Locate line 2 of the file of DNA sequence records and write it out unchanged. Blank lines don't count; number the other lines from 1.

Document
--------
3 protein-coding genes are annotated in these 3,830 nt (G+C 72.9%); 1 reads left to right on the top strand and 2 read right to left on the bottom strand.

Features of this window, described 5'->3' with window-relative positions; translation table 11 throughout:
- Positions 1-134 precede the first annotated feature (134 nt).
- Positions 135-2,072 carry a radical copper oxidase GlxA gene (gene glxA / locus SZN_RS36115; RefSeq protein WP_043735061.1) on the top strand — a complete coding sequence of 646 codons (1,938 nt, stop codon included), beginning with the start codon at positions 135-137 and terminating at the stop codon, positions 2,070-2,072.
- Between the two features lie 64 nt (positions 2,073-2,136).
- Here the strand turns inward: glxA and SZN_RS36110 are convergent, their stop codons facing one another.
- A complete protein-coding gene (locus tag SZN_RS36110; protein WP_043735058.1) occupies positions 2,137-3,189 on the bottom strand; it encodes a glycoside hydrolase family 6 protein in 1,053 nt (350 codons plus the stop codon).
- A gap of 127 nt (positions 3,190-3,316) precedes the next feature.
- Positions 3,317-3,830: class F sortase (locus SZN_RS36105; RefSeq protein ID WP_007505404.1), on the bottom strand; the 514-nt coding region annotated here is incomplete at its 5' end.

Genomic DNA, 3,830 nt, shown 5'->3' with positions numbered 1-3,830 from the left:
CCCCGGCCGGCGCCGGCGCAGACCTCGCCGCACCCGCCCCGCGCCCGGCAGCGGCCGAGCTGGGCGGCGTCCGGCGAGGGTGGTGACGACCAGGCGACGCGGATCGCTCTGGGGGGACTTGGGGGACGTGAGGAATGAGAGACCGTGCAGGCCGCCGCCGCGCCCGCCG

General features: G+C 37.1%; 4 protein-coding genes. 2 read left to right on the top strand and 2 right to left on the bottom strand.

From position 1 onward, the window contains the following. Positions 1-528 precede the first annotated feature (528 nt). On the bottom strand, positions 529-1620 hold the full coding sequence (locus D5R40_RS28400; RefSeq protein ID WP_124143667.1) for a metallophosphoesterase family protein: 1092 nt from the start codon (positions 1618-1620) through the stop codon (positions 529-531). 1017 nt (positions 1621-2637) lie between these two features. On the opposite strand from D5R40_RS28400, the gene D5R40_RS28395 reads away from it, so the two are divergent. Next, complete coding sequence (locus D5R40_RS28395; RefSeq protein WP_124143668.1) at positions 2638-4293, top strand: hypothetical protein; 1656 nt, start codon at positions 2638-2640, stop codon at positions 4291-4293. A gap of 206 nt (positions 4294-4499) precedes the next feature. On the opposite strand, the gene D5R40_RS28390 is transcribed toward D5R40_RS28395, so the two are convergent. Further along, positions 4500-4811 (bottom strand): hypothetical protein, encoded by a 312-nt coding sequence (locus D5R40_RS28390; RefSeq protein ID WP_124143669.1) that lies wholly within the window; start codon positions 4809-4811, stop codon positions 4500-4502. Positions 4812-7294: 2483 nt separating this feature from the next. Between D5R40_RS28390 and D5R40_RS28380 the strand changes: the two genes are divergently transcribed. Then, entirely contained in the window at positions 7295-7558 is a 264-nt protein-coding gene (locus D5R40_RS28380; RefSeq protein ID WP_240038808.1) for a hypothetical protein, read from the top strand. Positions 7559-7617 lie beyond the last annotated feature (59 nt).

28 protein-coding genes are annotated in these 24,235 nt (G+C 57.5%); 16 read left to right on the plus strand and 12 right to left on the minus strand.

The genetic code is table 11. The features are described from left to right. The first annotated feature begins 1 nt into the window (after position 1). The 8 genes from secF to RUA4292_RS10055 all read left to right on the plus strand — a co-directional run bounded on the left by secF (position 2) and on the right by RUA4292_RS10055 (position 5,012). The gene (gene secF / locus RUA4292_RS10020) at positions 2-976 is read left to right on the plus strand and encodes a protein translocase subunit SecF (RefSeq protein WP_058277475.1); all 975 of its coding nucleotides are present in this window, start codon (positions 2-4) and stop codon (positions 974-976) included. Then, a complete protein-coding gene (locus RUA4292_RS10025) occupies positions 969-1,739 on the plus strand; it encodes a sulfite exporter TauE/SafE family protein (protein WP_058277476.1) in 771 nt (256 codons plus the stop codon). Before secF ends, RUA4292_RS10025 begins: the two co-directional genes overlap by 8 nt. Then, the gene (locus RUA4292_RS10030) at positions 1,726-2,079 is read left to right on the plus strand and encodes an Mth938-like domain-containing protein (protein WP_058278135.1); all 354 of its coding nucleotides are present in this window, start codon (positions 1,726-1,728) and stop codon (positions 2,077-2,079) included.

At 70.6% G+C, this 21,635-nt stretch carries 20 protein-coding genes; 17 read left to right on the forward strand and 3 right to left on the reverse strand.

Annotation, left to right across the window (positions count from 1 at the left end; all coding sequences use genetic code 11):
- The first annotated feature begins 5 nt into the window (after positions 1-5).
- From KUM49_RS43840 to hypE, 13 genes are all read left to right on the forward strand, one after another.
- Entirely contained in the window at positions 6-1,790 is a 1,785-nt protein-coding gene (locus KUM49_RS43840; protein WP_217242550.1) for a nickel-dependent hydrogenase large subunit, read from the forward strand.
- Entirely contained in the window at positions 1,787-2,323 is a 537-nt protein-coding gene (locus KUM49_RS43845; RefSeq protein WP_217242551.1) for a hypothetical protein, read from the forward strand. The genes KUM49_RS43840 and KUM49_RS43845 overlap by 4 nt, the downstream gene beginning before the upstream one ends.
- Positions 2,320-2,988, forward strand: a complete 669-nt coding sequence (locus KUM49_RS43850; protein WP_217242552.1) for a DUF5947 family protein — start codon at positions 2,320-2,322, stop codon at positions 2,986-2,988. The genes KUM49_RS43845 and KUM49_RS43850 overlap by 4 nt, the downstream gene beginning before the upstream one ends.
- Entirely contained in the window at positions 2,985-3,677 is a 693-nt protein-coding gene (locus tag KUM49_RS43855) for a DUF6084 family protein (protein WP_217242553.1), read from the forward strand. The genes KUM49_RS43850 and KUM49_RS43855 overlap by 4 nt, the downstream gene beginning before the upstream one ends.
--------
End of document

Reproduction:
Features of this window, described 5'->3' with window-relative positions; translation table 11 throughout: